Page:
Wildland Fire Lessons Learned Resources:
        • Cedar Fire Green Sheet
        • Cedar Fire Fatality NIOSH Report
        • Navato Fire Department 72-hour Report 

        Tuesday, October 22, 2013

        An Education in Fire - A Look Back at Yellowstone

        “Wildland fire is a phenomenon essential to nature’s design. But fire, whether caused by natural force or human beings, can also pose a threat to people and communities.”~ Leading in the Wildland Fire Service

        The fires that plagued Yellowstone National Park in 1988 may be a distant memory for some; however, fire leaders charged with leading the effort are well aware of the challenges this chaotic leadership environment presented.

        The New York Times reflects upon the summer of ’88 and paints a picture of what has shaped the leadership environment for today’s leaders—especially those facing similar circumstances with this year’s Rim fire in Yosemite National Park.

        Fire leaders lead because leading is where they make a difference. The job of bringing order to chaos is not always easy. Those who choose to lead know their decisions may impact the fire service for years to come, but the willing accept their role in order to improve their people's lives and strengthen our organizations. (adapted from Leading in the Wildland Fire Service)

        Thursday, October 17, 2013

        Powering Your Influence

        marbles linked to show influence
        (Photo credit. Alphia)
         Situational Leadership (Leading in the Wildland Fire Service, pp. 38-39)

        Leaders use a variety of power sources and leadership styles to influence others. Being able to select the most effective leadership tools in a given situation is an application of situational leadership.

        Power can be defined as a person’s ability to influence the actions of others. How leaders use power shapes others’ perception of their ability to lead. A leader’s ability to read a situation and apply the appropriate source of power enhances their ability to lead.

        The more visible power is, the less it works. The less explicitly leaders rely on power to accomplish tasks, the greater their power actually is.

        Those who rely on position, reward, or discipline power have less real influence on others. On the other hand, those who are able to rely on expert power and respect power—less overt forms of power—often influence in ways that have more far-reaching and deep effects.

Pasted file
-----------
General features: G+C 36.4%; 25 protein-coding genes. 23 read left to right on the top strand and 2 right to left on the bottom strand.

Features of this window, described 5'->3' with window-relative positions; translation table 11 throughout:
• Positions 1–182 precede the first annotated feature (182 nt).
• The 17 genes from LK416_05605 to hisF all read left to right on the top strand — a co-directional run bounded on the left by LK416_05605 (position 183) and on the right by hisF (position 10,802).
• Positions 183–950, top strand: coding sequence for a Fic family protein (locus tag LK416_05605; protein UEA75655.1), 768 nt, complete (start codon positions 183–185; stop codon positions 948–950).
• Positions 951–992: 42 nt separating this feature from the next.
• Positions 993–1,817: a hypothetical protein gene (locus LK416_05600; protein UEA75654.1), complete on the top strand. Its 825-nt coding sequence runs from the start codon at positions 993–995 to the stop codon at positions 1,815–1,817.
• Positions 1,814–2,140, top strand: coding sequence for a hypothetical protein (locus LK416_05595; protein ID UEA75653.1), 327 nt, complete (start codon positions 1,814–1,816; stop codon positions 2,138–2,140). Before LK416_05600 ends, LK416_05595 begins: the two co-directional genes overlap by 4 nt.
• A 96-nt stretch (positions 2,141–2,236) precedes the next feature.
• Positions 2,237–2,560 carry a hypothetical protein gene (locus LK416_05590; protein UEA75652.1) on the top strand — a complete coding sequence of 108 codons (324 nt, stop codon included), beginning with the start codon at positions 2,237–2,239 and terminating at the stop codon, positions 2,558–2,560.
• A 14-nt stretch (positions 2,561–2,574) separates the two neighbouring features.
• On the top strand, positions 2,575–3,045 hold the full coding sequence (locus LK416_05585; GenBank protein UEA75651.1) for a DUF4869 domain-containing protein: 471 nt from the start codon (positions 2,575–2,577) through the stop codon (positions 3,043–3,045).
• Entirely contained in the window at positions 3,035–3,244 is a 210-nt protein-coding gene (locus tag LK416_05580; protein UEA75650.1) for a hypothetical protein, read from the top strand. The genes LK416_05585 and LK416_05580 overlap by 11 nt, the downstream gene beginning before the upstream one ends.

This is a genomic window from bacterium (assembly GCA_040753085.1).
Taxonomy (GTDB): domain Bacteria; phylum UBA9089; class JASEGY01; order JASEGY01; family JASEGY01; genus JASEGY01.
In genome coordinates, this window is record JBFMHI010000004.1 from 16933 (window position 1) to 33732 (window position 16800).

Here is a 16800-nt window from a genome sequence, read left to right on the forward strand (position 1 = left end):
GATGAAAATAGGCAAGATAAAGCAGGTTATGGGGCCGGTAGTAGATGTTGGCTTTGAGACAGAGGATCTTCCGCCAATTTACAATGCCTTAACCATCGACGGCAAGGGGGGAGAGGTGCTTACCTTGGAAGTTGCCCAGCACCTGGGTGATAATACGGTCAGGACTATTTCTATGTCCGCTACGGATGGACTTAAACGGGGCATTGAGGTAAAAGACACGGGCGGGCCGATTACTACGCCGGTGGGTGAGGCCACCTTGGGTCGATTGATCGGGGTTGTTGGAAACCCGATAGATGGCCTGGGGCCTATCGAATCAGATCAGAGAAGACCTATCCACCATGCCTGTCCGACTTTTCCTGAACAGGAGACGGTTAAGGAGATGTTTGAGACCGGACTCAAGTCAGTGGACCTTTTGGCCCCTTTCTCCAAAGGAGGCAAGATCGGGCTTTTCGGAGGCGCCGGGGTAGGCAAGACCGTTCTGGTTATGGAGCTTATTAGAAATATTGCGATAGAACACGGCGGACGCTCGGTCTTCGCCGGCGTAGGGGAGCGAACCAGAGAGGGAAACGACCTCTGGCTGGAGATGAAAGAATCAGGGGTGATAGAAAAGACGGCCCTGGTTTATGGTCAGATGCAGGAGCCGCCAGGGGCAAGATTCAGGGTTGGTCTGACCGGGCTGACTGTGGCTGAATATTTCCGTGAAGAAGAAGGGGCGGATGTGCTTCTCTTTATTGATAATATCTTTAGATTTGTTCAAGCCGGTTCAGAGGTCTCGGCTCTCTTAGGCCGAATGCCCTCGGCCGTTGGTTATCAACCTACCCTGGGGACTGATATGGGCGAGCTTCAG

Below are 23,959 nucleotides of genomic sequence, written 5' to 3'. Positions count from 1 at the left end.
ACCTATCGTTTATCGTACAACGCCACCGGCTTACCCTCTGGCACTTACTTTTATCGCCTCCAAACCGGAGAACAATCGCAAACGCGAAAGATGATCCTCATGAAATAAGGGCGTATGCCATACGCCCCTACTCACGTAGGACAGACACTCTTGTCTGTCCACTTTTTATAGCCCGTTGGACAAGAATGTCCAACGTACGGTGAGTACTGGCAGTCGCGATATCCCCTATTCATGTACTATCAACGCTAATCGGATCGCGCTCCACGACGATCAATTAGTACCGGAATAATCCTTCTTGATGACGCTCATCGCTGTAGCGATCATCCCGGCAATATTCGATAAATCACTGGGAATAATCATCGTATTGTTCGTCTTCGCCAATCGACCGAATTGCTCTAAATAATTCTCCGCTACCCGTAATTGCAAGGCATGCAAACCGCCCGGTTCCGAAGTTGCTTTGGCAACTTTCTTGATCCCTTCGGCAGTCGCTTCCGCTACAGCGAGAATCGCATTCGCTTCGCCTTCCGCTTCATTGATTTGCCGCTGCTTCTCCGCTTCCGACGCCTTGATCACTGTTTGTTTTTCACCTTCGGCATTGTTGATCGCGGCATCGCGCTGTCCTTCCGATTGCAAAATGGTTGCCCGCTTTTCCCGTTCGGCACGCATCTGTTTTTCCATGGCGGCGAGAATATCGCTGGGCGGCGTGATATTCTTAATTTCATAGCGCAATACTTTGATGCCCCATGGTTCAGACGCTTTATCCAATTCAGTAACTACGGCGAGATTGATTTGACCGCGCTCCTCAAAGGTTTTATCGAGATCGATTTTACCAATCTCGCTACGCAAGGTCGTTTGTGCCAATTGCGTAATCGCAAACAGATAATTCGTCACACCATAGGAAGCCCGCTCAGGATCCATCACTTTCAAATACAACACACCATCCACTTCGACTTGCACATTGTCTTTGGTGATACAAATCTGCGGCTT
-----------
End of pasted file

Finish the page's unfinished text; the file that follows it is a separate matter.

To gain power, the most effective leaders give it away. By giving away some power to team members, leaders actually increase their influence and strengthen their ability to lead.

        Leaders also use different leadership styles as appropriate for the level of experience of the people involved and the situation.

        With inexperienced people or time-critical situations, leaders use a directing style, explicitly telling people what needs to be done. As team members gain experience, leaders increasingly seek team members’ participation in discussions and decision making, working together to devise plans and actions.

        Leaders keep sight of the long-term goal of being able to delegate most tasks and responsibilities to experienced and capable team members, setting the conditions that enable them to grow as leaders.

        At every step of the way, leaders judiciously employ the amount of supervision required. They provide adequate feedback to make sure people can successfully accomplish the mission yet avoid micro-managing competent team members.

        A Video Example
        Dr. Kevin Nourse briefly talks about power and influence in this YouTube video:

        Discussion Questions
      • How does the authority to lead influence the ability to lead? Or does it?
      • How does situation awareness fit into a leader's source of power selection?
      • Give an example of how you have given power away to team members.